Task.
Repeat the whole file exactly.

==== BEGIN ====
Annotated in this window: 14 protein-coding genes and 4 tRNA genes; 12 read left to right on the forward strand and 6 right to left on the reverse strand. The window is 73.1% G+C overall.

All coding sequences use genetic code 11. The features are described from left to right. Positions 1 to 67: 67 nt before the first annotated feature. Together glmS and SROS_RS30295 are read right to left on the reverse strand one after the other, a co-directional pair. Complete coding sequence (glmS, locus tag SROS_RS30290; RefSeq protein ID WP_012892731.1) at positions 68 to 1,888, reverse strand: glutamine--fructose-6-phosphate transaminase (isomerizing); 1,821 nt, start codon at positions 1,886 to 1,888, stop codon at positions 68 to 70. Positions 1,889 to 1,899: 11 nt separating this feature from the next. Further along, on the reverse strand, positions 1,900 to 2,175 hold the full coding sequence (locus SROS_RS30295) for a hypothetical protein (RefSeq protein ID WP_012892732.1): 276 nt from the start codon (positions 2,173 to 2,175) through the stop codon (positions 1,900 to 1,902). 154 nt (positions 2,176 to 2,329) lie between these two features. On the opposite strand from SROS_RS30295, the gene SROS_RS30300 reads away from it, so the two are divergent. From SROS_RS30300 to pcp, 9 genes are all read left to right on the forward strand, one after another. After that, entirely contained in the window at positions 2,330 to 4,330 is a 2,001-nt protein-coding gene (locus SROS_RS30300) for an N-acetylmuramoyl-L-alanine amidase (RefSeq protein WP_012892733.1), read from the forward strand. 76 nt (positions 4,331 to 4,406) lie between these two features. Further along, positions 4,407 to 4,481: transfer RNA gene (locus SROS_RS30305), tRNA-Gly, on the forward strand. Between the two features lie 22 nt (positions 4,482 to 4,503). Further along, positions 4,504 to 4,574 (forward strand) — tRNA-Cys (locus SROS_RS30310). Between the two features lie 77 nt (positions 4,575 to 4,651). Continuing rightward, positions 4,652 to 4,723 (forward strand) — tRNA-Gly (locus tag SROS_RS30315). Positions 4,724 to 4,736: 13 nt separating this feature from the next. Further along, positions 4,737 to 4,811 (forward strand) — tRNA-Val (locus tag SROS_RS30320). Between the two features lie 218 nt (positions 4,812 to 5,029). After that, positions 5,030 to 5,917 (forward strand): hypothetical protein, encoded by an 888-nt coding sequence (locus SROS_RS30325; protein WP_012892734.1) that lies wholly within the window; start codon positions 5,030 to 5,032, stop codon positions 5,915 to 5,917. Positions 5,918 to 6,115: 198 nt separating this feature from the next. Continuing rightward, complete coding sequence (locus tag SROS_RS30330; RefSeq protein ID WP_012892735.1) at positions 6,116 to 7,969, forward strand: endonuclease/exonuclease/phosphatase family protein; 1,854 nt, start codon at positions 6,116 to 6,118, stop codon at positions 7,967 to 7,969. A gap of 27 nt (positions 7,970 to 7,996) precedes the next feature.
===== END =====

Annotated in this window: 14 protein-coding genes and 4 tRNA genes; 12 read left to right on the forward strand and 6 right to left on the reverse strand. The window is 73.1% G+C overall.

All coding sequences use genetic code 11. The features are described from left to right. Positions 1 to 67: 67 nt before the first annotated feature. Together glmS and SROS_RS30295 are read right to left on the reverse strand one after the other, a co-directional pair. Complete coding sequence (glmS, locus tag SROS_RS30290; RefSeq protein ID WP_012892731.1) at positions 68 to 1,888, reverse strand: glutamine--fructose-6-phosphate transaminase (isomerizing); 1,821 nt, start codon at positions 1,886 to 1,888, stop codon at positions 68 to 70. Positions 1,889 to 1,899: 11 nt separating this feature from the next. Further along, on the reverse strand, positions 1,900 to 2,175 hold the full coding sequence (locus SROS_RS30295) for a hypothetical protein (RefSeq protein ID WP_012892732.1): 276 nt from the start codon (positions 2,173 to 2,175) through the stop codon (positions 1,900 to 1,902). 154 nt (positions 2,176 to 2,329) lie between these two features. On the opposite strand from SROS_RS30295, the gene SROS_RS30300 reads away from it, so the two are divergent. From SROS_RS30300 to pcp, 9 genes are all read left to right on the forward strand, one after another. After that, entirely contained in the window at positions 2,330 to 4,330 is a 2,001-nt protein-coding gene (locus SROS_RS30300) for an N-acetylmuramoyl-L-alanine amidase (RefSeq protein WP_012892733.1), read from the forward strand. 76 nt (positions 4,331 to 4,406) lie between these two features. Further along, positions 4,407 to 4,481: transfer RNA gene (locus SROS_RS30305), tRNA-Gly, on the forward strand. Between the two features lie 22 nt (positions 4,482 to 4,503). Further along, positions 4,504 to 4,574 (forward strand) — tRNA-Cys (locus SROS_RS30310). Between the two features lie 77 nt (positions 4,575 to 4,651). Continuing rightward, positions 4,652 to 4,723 (forward strand) — tRNA-Gly (locus tag SROS_RS30315). Positions 4,724 to 4,736: 13 nt separating this feature from the next. Further along, positions 4,737 to 4,811 (forward strand) — tRNA-Val (locus tag SROS_RS30320). Between the two features lie 218 nt (positions 4,812 to 5,029). After that, positions 5,030 to 5,917 (forward strand): hypothetical protein, encoded by an 888-nt coding sequence (locus SROS_RS30325; protein WP_012892734.1) that lies wholly within the window; start codon positions 5,030 to 5,032, stop codon positions 5,915 to 5,917. Positions 5,918 to 6,115: 198 nt separating this feature from the next. Continuing rightward, complete coding sequence (locus tag SROS_RS30330; RefSeq protein ID WP_012892735.1) at positions 6,116 to 7,969, forward strand: endonuclease/exonuclease/phosphatase family protein; 1,854 nt, start codon at positions 6,116 to 6,118, stop codon at positions 7,967 to 7,969. A gap of 27 nt (positions 7,970 to 7,996) precedes the next feature.